How do we see? While this seems like a simple question with a seemingly obvious answer, how exactly a photon of light can trigger neural signals in our brains has been eluding biologists for decades. However, one of Cornell’s research groups, under Prof. Richard Cerione, pharmacology and chemical biology, was able to elucidate the mechanism of seeing in a recent paper published in Molecular Cell.
For several years, the Cerione Lab had been observing and experimenting on a system called phototransduction, the process by which light can activate signals in our brains and allow us to understand what we are seeing.
This process was already known to involve four components: a special kind of receptor in the eye called rhodopsin, a G-protein called transducin and two nucleotides, guanosine triphosphate (GTP) and guanosine diphosphate (GDP).
According to Sekar Ramachandran, a senior research associate in the Cerione Lab, previous research indicated that rhodopsin is activated by light, causing it to bind to and activate the transducin. However, the mechanism for this activation, as well as many details about the physical form of the rhodopsin-transducin complex form remained in the dark.
Modeling the rhodopsin-transducin complex and its activation mechanism is what the Cerione lab sought to shed light on.
The entire process begins with rhodopsin, a member of a large family of receptors called G-protein-coupled receptors (GPCRs). Rhodopsin has several special properties, most notably, it can be activated by a single photon of light. Once it is activated, a change in its physical form allows it to bind to transducin and form a rhodopsin-transducin complex.
Transducin is a special kind of protein called a G-protein. G-proteins bind certain nucleotides. In this case, unactivated transducin is bound to GDP. However, the formation of the rhodopsin-transducin complex causes the transducin to activate, releasing its GDP and binding instead to GTP.
This binding causes the transducin molecule to break away from the rhodopsin and continue the signal to the brain. Afterwards, the remaining activated rhodopsin can continue to activate previously-unactivated transducin at a rapid pace. “You amplify the signal by [10,000] times [in this way],” said Yang Gao, A postdoctoral researcher.
While trying to characterize the receptor-G-protein complexes, three main problems arose: first, the group wanted a three-dimensional model of the complex in its active state, with the GTP attached to the transducin. However, since the binding of GTP is inherently unstable, it was difficult to keep the structure from breaking apart.“They have to turn over very quickly,” Gao said, “So it’s difficult to hold them together long enough for you to do experiments with them.”
The second difficulty is isolating the complex outside of its natural environment, as this introduces additional instability.
“[The transducin] will stay on with high affinity on the membrane [of the cell], but when they’re on the membrane you can’t study it, because the membrane is hard to manipulate,” Gao said. “You have to extract it out of the membrane, so we spent a long time trying to figure out how to get it out of the membrane and keep it stable.”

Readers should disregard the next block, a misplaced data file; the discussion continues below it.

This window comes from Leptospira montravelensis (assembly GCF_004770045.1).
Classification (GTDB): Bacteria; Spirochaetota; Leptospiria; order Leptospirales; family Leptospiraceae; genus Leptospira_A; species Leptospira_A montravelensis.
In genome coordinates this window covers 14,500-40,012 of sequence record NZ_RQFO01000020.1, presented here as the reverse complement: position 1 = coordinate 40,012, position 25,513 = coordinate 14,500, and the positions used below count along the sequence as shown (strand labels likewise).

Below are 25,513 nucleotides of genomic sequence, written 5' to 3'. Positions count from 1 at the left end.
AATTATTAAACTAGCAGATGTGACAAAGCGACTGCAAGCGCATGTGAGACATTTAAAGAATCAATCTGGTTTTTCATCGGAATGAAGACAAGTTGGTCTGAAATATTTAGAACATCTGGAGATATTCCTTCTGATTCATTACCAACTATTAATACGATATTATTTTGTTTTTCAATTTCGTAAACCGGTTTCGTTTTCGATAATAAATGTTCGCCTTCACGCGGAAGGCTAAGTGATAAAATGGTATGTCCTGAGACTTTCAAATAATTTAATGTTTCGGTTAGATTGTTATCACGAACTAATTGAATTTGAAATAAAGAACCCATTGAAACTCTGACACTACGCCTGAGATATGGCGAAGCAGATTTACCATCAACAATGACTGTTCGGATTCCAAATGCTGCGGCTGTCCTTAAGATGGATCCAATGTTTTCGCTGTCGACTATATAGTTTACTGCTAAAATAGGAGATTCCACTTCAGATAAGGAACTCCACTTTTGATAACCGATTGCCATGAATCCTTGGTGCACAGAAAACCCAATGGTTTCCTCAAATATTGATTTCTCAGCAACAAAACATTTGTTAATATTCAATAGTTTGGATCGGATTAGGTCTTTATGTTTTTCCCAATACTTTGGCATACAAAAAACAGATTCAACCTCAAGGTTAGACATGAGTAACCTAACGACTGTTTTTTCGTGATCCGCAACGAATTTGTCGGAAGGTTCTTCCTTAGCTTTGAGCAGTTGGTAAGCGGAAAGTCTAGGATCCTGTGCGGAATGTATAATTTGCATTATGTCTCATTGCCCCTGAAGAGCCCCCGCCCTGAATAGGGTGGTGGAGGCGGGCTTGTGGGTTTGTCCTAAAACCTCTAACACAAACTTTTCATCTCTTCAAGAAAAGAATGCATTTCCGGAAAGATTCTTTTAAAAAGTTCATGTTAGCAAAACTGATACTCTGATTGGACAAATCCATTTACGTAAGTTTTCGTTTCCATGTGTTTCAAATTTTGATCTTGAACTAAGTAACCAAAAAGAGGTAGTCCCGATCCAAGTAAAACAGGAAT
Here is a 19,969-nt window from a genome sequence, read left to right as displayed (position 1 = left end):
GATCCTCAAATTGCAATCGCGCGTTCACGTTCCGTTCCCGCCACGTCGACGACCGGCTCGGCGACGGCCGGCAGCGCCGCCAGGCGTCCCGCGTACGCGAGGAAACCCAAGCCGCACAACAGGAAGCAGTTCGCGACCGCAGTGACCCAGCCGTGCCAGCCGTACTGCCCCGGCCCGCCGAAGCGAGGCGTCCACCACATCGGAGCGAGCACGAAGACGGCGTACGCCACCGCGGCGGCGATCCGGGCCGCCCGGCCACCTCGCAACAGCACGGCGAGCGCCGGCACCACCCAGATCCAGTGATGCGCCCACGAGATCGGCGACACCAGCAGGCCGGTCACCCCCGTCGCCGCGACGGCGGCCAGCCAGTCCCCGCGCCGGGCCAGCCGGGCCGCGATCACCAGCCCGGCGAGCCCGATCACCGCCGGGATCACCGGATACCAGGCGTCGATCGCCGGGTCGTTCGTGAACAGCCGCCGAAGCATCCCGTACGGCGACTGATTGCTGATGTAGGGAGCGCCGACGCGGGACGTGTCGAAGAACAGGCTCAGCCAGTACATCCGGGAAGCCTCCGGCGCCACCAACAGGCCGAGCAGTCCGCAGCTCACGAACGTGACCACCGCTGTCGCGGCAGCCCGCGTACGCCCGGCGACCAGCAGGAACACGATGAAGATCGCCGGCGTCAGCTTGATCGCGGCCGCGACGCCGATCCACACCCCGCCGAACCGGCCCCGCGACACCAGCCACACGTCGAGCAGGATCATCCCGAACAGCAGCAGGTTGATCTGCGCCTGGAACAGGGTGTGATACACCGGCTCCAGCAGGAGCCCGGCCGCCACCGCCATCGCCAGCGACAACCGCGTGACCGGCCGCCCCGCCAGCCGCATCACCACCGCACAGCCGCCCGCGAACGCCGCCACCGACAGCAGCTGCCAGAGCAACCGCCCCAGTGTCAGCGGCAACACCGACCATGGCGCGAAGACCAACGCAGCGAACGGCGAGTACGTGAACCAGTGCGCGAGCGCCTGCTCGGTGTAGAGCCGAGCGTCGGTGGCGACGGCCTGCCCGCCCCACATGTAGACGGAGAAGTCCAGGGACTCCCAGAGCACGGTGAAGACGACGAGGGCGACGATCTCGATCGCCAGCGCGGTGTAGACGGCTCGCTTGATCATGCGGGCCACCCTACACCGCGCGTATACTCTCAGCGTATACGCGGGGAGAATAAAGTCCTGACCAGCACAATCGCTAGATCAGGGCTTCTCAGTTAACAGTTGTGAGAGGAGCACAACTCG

The lab managed to remedy this issue by utilizing nanobodies, a special kind of protein created naturally in immunized llamas that binds to the complex and prevents it from breaking apart.
However, the use of nanobodies creates a hurdle that few researchers have managed to overcome — including a Nobel Prize winner.
To illustrate the caveat of working with nanobodies, Ramachandran described the work of Robert Lefkowitz and Brian Kolbilka on another GPCR called the beta-2 adrenergic receptor, for which the pair received the 2012 Nobel Prize in Chemistry.
Although the pair of Nobel Laureates, like the Cerione Lab, were ultimately able to form a three-dimensional model of the receptor, slight alterations in the physical form of the complex due to nanobody use prevented the exact replication of the natural complex.
However, the resulting three-dimensional model they obtained has proven helpful in answering several questions concerning the complex.
Gao relates that transducin is formed of three subunits, named alpha, beta and gamma. The alpha subunit is shaped like a clamshell, with its “jaws” being called the helical domain and the Ras domain. When the transducin is inactive, the domains hold the GDP inside. When the GPCR binds to the transducin, the domains separate, releasing the GDP and allowing GTP to attach.
Until now, the mechanism by which the receptor opens the clamshell was a mystery, and scientists assumed that the beta and gamma subunits probably served some role in holding the two domains apart. However, Cerione Lab was able to specifically identify the role that the beta subunit plays in this action.
According to Gao’s model, the beta subunit acts like a doorstop by attaching itself to the helical domain, and introducing certain mutations that would weaken the “glue” between the beta subunit and helical domain causes a significant decrease in signaling speed, indicating that activated transducin with weaker “glue” took longer to replace its GDP with GTP.
GPCRs are vitally important parts of many biological processes. As much as 34 percent of FDA-approved drugs target them. As a result, GPCR research remains an area of intense research.